Today, we welcome N. Peligeiro, and his favourite – if somewhat anti-heroic – character from his novel, Behind the Wheel. Meet the bane of Colegio Munich, Chester.
How to decide my favorite character from Behind the Wheel? Well there are Nick and Serious who know how to stir things up. That Pee Wee is a definite character (I still wonder the fate of his wife). Dell and his better half, Emily, have interesting stories. What about the non-romance between Marie and Fresa Carlos that is simply smoldering? And Ash deserves another chapter. But the favorite character I love to hate is, without a doubt, Chester.
What to say about Chester? Sinister little Canadian? Little man walking tall? Four-foot sack of incompetence? All those do quite well to describe the terror of Colegio Munich’s English staff rolled up in a pint-sized excuse for a director.
We’ll forgive Canada for this particular export as we try to remember Neil Young and Wayne Gretzky. In fact, Canada really has nothing to do with this case study. The only real Canadian traits about him are his love of hockey and his overuse of a thinly veiled ‘aye’ substitute.
Aye substitute? Where a parodied Canadian might recite a line such as “looks like things are pretty bad in Syria, aye?” Chester substitutes the obvious aye giveaway for ‘yes.’ So he’d actually say, “looks like things are pretty bad in Syria, yes?” Let’s just get past the fact that he’d have to kill the better part of an afternoon trying to find Syria on a map and the whole current event thing doesn’t really factor in. His main objectives are lap dog duties for greedy bosses and making the lives of foreign teachers a living hell. Still, everything is rhetorical. “Those kids need discipline, yes?” or “The bosses want everything to be stellar, yes?” and “I want all the pages of your sixty practice books graded with detailed notes by Monday and have a good weekend, yes?”
Chester first arrived at Colegio Munich a decade ago as a spiky haired, earring wearing, ripped jeans hiking, fresh out of the frat house, eager to please…ahem… teacher. After a mere year of duty and some sort of prearranged marriage to the owner’s “always asked last to the prom” niece, Chester had the old director’s chair replaced with a new and improved, cleverly devised, yet inconspicuous high chair that allowed him to finally look down his nose at any poor teacher made to sit and take whatever locura he is known to dish out on any particular day of the school year.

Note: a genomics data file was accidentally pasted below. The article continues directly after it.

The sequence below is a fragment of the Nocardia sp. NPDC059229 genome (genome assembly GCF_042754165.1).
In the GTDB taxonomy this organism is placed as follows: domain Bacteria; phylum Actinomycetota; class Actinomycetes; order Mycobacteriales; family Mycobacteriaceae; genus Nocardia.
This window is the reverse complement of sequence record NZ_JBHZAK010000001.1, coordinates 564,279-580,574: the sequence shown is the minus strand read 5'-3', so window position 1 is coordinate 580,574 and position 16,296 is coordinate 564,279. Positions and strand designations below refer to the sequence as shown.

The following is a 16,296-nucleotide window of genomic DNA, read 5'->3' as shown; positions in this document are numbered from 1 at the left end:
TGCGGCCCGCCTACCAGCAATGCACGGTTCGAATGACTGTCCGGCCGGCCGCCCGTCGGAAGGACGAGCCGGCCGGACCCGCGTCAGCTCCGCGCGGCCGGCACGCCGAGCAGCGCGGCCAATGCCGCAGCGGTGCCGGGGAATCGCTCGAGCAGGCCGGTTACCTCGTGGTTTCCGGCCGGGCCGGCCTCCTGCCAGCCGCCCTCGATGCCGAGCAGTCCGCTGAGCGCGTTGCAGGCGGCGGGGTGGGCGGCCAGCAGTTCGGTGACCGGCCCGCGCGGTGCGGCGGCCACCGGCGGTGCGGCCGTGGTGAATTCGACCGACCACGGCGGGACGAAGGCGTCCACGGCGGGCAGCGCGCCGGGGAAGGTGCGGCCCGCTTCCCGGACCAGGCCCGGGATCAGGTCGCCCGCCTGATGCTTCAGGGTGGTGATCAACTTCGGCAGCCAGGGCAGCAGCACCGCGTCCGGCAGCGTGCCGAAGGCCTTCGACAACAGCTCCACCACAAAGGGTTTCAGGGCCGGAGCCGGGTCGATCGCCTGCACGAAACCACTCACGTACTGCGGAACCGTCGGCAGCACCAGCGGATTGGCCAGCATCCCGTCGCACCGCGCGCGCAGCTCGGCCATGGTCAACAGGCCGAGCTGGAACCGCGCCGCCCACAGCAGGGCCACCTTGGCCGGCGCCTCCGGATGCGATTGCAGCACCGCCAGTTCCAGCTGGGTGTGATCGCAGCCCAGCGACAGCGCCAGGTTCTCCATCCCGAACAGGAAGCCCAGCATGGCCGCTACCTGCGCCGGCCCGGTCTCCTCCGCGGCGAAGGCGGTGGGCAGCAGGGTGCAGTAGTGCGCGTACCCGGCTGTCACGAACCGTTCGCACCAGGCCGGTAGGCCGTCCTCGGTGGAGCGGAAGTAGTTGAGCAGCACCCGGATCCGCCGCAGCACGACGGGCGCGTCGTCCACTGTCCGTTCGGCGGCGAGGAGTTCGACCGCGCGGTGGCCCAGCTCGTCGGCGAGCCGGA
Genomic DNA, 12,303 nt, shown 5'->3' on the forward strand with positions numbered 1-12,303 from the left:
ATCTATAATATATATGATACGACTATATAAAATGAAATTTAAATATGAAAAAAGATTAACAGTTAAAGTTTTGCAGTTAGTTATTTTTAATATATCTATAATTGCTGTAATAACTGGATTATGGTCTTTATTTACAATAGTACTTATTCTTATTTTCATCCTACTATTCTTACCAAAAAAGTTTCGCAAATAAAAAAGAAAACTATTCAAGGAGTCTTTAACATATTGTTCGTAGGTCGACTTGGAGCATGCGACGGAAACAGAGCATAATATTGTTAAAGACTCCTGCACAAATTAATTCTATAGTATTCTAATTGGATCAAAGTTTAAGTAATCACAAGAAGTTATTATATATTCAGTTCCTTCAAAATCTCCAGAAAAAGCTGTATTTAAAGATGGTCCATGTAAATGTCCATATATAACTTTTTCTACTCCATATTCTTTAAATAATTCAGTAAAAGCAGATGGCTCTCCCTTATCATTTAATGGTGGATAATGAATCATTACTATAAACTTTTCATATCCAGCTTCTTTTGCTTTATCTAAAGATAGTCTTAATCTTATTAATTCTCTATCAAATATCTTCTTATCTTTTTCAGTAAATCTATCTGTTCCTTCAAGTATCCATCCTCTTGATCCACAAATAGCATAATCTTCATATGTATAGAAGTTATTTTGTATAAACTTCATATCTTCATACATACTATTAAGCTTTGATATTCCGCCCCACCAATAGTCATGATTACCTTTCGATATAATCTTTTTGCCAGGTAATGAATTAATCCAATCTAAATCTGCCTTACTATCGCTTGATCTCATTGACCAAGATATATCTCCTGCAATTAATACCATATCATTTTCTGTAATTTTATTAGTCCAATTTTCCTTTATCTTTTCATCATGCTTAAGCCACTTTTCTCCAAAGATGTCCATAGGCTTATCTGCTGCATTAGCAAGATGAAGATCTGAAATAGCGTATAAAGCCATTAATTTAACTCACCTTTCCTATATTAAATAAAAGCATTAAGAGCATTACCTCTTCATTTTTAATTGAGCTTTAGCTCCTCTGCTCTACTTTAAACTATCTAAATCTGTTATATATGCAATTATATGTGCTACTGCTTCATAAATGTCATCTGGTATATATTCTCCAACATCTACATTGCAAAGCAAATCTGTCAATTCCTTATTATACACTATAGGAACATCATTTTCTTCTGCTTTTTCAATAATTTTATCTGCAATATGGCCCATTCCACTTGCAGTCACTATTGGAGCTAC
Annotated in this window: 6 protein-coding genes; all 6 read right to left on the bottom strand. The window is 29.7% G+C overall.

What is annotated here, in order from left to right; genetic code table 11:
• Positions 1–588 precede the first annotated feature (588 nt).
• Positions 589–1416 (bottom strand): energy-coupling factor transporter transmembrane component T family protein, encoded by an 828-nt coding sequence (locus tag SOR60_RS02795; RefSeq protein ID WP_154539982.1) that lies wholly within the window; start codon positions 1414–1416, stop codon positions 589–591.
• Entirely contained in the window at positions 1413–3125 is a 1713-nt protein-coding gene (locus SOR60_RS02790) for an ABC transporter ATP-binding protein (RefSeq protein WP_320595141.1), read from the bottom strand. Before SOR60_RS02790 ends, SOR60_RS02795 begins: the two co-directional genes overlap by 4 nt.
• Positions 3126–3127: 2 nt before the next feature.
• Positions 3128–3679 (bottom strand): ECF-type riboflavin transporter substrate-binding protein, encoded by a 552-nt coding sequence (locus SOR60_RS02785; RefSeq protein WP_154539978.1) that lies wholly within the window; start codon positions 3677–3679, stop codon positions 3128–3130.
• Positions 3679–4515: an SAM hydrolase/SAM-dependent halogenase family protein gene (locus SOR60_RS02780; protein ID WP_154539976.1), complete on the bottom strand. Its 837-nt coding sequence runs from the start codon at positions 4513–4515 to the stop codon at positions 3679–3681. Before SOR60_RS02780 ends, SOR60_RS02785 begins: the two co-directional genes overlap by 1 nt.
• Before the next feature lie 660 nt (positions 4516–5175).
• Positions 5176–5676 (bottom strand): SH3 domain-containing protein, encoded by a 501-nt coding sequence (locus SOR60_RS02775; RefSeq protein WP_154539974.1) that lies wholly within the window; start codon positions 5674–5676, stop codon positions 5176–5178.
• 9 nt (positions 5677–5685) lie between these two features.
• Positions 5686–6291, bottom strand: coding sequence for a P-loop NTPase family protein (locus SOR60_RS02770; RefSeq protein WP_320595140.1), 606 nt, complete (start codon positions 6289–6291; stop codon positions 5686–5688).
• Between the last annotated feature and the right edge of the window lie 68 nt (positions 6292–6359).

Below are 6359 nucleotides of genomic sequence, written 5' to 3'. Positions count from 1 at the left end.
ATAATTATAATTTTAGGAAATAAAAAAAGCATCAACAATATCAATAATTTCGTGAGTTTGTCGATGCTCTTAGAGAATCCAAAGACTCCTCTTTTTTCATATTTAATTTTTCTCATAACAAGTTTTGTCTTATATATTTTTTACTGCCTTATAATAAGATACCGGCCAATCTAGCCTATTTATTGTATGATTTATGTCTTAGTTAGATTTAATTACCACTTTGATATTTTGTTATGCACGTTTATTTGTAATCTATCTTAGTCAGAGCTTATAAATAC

Sources close to me confirm that the little bastard has a nice, toasty cubbyhole with his name on it in hell.
Behind the Wheel deals with Nick’s attempt at living the dream. What dream? Nick’s not real sure either, but it takes a job that turns out to be a little more than he bargained for to help him answer that question.
Nick is part of a group of five Americans and a Canadian contracted to teach English at a distinguished bilingual private school in Northern Mexico. The principal is a clown and the students could benefit from summers spent at boot camp. Then there’s the insurmountable work load.
But things at school aren’t so bad when compared with the raging drug violence just down the block. No one is too sure why the cartels insist on cutting everybody’s head off. It seems like quite a laborious task for a body count currently around 70,000 (some sources estimate double that number).
Nick suspects living the dream has to do with a job and a life that make a little more sense than what Colegio Munich and Torreon have to offer. He’s not sure where to go or what to do after leaving, but he knows what not to look for.
About N. Peligeiro
N. Peligeiro is still trying his hand at teaching and learns more as he goes. He doesn’t subscribe to that whole “those who can’t do, teach” theory and he repents for being less than a model student back in Minnesota when he was young and knew he knew it all.
Currently Mr. Peligeiro is probably somewhere in South America, but it’s hard to say because he moves around a lot and burns through money because he has a space between his two front teeth that he hasn’t gotten fixed yet even though an old Chinese sage told him it was bad physiognomy and he’d always have financial problems while the space remained.
He likes to write when he’s got something to say. When he doesn’t he keeps his mouth shut and his pen capped.
Thanks for joining us at the Character Column today, N. Peligeiro, from somewhere in the wilds of the Amazon jungle. Never mind that ‘space between the teeth’! It’s also handy for living your dreams. Thanks also (I think) to Chester, who will one day develop an oceanic-sized appreciation for his staff. Meanwhile, I’ll just dust off the lounge…